In music, a cadenza (from Italian: cadenza[ka'd?ntsa], meaning cadence; plural, cadenze[ka'd?ntse]) is, generically, an improvised or written-out ornamentalpassage played or sung by a soloist or soloists, usually in a "free" rhythmic style, and often allowing virtuosic display. During this time the accompaniment will rest, or sustain a note or chord. Thus an improvised cadenza is indicated in written notation by a fermata in all parts. A cadenza usually will occur over the final or penultimate note in a piece, or over the final or penultimate note in an important subsection of a piece. It can also be found before a final coda or ritornello.
The term cadenza often refers to a portion of a concerto in which the orchestra stops playing, leaving the soloist to play alone in free time (without a strict, regular pulse) and can be written or improvised, depending on what the composer specifies. Sometimes, the cadenza will include small parts for other instruments besides the soloist; an example is in Sergei Rachmaninoff's Piano Concerto No. 3, where a solo flute, clarinet and horn are used over rippling arpeggios in the piano. The cadenza normally occurs near the end of the first movement, though it can be at any point in a concerto. An example is Tchaikovsky's First Piano Concerto, where in the first five minutes a cadenza is used. The cadenza is usually the most elaborate and virtuosic part that the solo instrument plays during the whole piece. At the end of the cadenza, the orchestra re-enters, and generally finishes off the movement on their own, or, less often, with the solo instrument.
As a vocal flourish
The cadenza was originally, and remains, a vocal flourish improvised by a performer to elaborate a cadence in an aria. It was later used in instrumental music, and soon became a standard part of the concerto. Originally, it was improvised in this context as well, but during the 19th century, composers began to write cadenzas out in full. Third parties also wrote cadenzas for works in which it was intended by the composer to be improvised, so the soloist could have a well formed solo that they could practice in advance. Some of these have become so widely played and sung that they are effectively part of the standard repertoire, as is the case with Joseph Joachim's cadenza for Johannes Brahms' Violin Concerto, Beethoven's set of cadenzas for Mozart's Piano Concerto no. 20, and Estelle Liebling's edition of cadenzas for operas such as Donizetti's's La fille du Régiment and Lucia di Lammermoor.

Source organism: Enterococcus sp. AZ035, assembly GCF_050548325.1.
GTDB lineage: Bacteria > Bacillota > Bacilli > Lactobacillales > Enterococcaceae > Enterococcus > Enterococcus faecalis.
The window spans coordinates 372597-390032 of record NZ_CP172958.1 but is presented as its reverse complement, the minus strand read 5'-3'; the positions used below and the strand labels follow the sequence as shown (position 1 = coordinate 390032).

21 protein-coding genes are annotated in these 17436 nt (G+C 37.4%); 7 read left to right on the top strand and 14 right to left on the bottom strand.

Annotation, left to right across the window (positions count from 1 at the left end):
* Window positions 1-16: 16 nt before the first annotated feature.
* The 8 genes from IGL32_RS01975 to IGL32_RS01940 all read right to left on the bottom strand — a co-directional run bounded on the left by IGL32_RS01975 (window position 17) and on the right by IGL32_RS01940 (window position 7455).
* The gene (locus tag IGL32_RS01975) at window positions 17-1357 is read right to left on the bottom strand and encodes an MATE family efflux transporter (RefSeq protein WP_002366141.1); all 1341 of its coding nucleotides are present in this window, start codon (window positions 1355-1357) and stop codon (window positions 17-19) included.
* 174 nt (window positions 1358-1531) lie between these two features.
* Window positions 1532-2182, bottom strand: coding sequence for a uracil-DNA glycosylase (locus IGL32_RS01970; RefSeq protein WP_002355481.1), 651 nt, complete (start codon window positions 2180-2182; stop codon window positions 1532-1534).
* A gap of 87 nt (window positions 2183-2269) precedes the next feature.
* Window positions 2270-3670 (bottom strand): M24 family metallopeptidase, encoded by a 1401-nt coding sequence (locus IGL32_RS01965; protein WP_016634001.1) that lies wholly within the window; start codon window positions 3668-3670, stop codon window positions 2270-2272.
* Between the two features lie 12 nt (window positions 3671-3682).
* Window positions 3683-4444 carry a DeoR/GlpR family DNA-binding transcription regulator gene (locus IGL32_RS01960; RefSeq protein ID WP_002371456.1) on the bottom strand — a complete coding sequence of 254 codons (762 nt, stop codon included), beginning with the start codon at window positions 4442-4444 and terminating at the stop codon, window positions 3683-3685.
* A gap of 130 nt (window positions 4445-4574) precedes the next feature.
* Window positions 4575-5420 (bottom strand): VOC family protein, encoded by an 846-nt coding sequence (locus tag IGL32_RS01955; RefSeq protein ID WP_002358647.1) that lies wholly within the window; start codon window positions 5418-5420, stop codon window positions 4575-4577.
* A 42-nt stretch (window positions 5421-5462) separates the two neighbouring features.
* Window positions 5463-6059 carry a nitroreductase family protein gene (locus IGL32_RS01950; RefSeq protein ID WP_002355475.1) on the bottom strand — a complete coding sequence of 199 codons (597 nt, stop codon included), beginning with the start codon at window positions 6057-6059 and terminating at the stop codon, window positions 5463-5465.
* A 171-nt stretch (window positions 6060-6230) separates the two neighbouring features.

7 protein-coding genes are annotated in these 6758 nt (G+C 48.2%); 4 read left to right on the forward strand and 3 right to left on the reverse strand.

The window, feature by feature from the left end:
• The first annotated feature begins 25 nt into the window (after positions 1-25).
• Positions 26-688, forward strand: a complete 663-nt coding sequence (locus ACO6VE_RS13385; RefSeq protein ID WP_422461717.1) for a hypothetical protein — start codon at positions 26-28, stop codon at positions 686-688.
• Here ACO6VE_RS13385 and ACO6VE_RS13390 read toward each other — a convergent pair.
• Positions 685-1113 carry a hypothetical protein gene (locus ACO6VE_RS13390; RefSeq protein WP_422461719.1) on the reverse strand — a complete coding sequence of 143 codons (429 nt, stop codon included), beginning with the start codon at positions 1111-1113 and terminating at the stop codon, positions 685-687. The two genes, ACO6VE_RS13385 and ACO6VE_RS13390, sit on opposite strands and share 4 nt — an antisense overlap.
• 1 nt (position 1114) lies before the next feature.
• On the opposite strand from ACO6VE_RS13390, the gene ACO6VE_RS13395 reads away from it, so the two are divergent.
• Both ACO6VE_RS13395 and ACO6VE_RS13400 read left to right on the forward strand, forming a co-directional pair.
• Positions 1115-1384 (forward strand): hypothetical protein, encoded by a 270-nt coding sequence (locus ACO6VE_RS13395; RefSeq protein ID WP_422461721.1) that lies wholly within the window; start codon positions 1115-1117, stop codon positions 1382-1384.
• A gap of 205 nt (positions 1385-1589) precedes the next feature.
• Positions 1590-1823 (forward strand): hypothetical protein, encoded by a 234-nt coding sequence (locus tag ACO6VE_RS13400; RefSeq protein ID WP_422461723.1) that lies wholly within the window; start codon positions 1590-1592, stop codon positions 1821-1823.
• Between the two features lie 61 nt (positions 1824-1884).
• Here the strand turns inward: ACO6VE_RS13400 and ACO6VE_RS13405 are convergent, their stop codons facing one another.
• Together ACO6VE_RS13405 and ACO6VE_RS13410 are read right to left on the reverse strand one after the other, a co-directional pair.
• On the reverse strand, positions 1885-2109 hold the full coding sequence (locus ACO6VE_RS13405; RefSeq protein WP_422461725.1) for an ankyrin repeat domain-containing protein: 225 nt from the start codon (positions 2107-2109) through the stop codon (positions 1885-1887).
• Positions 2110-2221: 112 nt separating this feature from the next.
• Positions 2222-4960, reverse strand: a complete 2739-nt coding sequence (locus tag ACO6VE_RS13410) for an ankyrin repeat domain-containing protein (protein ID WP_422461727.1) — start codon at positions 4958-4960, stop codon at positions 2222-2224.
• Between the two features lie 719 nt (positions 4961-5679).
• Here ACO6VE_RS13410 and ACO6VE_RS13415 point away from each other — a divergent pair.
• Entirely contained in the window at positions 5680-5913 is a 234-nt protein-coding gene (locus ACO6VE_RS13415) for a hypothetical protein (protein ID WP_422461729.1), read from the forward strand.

Perhaps the most notable deviations from this tendency towards written (or absent) cadenzas are to be found in jazz, most often at the end of a ballad, though cadenzas in this genre are usually brief. Saxophonist John Coltrane, however, usually improvised an extended cadenza when performing "I Want To Talk About You", in which he showcased his predilections for scalar improvisation and multiphonics. The recorded examples of "I Want To Talk About You" (Live at Birdland and Afro-Blue Impressions) are approximately 8 minutes in length, with Coltrane's unaccompanied cadenza taking up approximately 3 minutes. More sardonically, jazz critic Martin Williams once described Coltrane's improvisations on "Africa/Brass" as "essentially extended cadenzas to pieces that never get played." Equally noteworthy is saxophonist Sonny Rollins' shorter improvised cadenza at the close of "Three Little Words" (Sonny Rollins on Impulse!).
Cadenzas are also found in instrumental solos with piano or other accompaniment, where they are placed near the beginning or near the end or sometimes in both places (e.g. "The Maid of the Mist," cornet solo by Herbert L. Clarke, or a more modern example: the end of "Think of Me", where Christine Daaé sings a short but involved cadenza, in Andrew Lloyd Webber's The Phantom of the Opera).
Johann Strauss II unusually wrote a cadenza-like solo for cello and flute for the final section of his Emperor Waltz, before a round of trumpets and then the whole orchestra bring the piece to its end.
Beethoven's "Emperor" Concerto contains a notated cadenza. It begins with a cadenza that is partly accompanied by the orchestra. Later in the first movement, the composer specifies that the soloist should play the music that is written out in the score, and not add a cadenza on one's own.
Tchaikovsky's first piano concerto is notable not only for having a cadenza within the first few minutes of the first movement, but also for having a second - substantially longer - cadenza in a more conventional place, near the end of the movement.
Rachmaninoff's Piano Concerto No. 3, in which the first movement features a long and incredibly difficult toccata-like cadenza with an even longer alternative or ossia cadenza written in a heavier chordal style. Both cadenzas lead to an identical section with arpeggios in the piano and a solo flute accompanying, before the cadenza ends quietly.
Carlos Chávez's Violin Concerto has a seven-minute unaccompanied cadenza as the third of its five main sections, despite the fact that the soloist plays almost without a break throughout the rest of the 35-minute-long composition
Composers who have written cadenzas for other performers in works not their own include: